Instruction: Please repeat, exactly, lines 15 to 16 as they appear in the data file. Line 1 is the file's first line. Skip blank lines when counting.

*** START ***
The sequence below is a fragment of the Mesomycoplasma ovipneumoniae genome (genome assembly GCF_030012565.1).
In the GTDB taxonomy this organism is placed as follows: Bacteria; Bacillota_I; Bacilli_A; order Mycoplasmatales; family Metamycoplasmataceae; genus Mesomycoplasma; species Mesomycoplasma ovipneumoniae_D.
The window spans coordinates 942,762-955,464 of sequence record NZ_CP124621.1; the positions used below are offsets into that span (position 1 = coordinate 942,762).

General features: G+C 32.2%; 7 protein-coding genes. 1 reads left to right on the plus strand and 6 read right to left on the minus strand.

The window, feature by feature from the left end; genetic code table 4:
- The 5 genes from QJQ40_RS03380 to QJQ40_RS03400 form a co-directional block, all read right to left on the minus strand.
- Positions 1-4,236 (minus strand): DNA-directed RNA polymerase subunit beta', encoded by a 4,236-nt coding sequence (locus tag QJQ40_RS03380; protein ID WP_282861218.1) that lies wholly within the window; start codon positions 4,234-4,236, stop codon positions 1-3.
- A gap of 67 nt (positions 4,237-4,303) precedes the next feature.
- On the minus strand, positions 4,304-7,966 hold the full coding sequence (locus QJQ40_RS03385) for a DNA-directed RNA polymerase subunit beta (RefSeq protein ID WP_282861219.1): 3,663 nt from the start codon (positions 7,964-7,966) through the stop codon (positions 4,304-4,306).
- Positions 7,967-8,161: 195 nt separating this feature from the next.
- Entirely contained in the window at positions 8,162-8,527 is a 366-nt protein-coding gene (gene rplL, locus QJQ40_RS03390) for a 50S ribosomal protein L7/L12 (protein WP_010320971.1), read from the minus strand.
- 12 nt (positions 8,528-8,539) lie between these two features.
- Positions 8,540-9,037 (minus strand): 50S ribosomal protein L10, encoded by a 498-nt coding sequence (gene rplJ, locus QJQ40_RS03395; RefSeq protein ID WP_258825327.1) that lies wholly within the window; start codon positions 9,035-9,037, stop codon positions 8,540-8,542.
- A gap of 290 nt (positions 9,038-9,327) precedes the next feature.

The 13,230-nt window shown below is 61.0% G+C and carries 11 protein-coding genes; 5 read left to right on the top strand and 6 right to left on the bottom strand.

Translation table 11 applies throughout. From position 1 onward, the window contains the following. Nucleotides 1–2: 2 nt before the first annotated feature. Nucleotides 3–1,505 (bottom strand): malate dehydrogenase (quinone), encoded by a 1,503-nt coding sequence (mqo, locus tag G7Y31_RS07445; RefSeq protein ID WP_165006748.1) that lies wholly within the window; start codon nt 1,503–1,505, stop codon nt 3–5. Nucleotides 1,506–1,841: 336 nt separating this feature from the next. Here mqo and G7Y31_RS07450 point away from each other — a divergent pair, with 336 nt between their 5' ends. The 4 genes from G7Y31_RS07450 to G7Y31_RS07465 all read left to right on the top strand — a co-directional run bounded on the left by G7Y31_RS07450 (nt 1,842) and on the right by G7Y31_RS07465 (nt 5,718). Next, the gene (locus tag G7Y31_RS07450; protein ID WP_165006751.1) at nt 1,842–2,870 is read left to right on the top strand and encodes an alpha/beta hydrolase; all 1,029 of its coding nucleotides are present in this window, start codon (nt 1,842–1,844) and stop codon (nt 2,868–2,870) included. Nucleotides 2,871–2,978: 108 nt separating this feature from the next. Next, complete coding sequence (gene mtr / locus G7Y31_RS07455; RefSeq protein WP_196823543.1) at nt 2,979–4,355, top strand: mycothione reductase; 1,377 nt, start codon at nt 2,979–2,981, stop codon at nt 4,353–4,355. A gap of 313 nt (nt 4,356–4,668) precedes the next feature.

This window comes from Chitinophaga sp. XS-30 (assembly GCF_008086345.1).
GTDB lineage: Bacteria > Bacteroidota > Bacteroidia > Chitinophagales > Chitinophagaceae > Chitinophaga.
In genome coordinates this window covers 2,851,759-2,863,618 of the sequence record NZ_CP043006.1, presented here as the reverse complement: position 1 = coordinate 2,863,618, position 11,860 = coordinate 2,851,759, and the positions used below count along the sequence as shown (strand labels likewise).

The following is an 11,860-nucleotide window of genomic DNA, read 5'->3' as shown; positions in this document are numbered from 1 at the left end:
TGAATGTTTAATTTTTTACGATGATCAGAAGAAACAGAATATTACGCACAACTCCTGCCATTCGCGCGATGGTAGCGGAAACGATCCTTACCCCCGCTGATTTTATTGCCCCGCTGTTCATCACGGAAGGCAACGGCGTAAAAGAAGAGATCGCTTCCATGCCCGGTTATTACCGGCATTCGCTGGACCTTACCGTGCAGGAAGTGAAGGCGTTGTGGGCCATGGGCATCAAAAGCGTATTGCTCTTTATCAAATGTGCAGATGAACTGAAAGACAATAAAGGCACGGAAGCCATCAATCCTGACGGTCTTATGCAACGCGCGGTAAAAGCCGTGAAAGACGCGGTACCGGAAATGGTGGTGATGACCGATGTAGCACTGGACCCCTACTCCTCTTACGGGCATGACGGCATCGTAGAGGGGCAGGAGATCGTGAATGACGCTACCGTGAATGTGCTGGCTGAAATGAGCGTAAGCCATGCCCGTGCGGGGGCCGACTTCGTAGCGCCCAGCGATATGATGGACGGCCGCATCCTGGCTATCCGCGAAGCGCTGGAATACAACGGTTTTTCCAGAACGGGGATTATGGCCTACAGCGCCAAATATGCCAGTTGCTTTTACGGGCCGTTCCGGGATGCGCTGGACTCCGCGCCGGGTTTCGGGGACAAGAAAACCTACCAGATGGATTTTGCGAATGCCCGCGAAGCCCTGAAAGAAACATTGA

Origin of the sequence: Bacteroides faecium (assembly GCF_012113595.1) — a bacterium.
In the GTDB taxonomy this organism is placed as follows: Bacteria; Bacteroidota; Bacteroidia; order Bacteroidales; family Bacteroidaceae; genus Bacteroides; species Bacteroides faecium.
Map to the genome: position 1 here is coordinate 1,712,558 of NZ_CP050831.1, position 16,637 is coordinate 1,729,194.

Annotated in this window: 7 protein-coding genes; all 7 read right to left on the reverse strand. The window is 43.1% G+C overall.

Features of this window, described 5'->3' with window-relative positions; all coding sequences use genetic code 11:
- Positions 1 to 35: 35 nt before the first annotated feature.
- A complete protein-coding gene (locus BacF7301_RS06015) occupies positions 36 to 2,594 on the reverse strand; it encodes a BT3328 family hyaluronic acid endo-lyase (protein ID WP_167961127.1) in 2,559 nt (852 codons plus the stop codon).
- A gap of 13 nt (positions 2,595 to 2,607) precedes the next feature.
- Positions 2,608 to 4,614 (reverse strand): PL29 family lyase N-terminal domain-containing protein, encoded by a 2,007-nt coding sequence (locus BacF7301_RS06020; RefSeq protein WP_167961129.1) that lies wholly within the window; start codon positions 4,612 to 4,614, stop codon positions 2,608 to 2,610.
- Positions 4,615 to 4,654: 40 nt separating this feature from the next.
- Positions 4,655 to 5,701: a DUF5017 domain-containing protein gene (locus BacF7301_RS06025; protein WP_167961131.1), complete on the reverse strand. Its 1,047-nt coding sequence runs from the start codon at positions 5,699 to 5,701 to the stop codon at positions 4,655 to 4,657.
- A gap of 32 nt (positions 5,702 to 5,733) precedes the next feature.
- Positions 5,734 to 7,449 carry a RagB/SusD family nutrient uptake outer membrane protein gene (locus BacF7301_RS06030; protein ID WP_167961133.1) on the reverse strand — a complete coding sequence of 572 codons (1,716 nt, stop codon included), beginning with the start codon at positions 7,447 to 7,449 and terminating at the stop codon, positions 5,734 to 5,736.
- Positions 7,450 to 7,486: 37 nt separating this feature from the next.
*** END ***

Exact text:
The 13,230-nt window shown below is 61.0% G+C and carries 11 protein-coding genes; 5 read left to right on the top strand and 6 right to left on the bottom strand.

Translation table 11 applies throughout. From position 1 onward, the window contains the following. Nucleotides 1–2: 2 nt before the first annotated feature. Nucleotides 3–1,505 (bottom strand): malate dehydrogenase (quinone), encoded by a 1,503-nt coding sequence (mqo, locus tag G7Y31_RS07445; RefSeq protein ID WP_165006748.1) that lies wholly within the window; start codon nt 1,503–1,505, stop codon nt 3–5. Nucleotides 1,506–1,841: 336 nt separating this feature from the next. Here mqo and G7Y31_RS07450 point away from each other — a divergent pair, with 336 nt between their 5' ends. The 4 genes from G7Y31_RS07450 to G7Y31_RS07465 all read left to right on the top strand — a co-directional run bounded on the left by G7Y31_RS07450 (nt 1,842) and on the right by G7Y31_RS07465 (nt 5,718). Next, the gene (locus tag G7Y31_RS07450; protein ID WP_165006751.1) at nt 1,842–2,870 is read left to right on the top strand and encodes an alpha/beta hydrolase; all 1,029 of its coding nucleotides are present in this window, start codon (nt 1,842–1,844) and stop codon (nt 2,868–2,870) included. Nucleotides 2,871–2,978: 108 nt separating this feature from the next. Next, complete coding sequence (gene mtr / locus G7Y31_RS07455; RefSeq protein WP_196823543.1) at nt 2,979–4,355, top strand: mycothione reductase; 1,377 nt, start codon at nt 2,979–2,981, stop codon at nt 4,353–4,355. A gap of 313 nt (nt 4,356–4,668) precedes the next feature.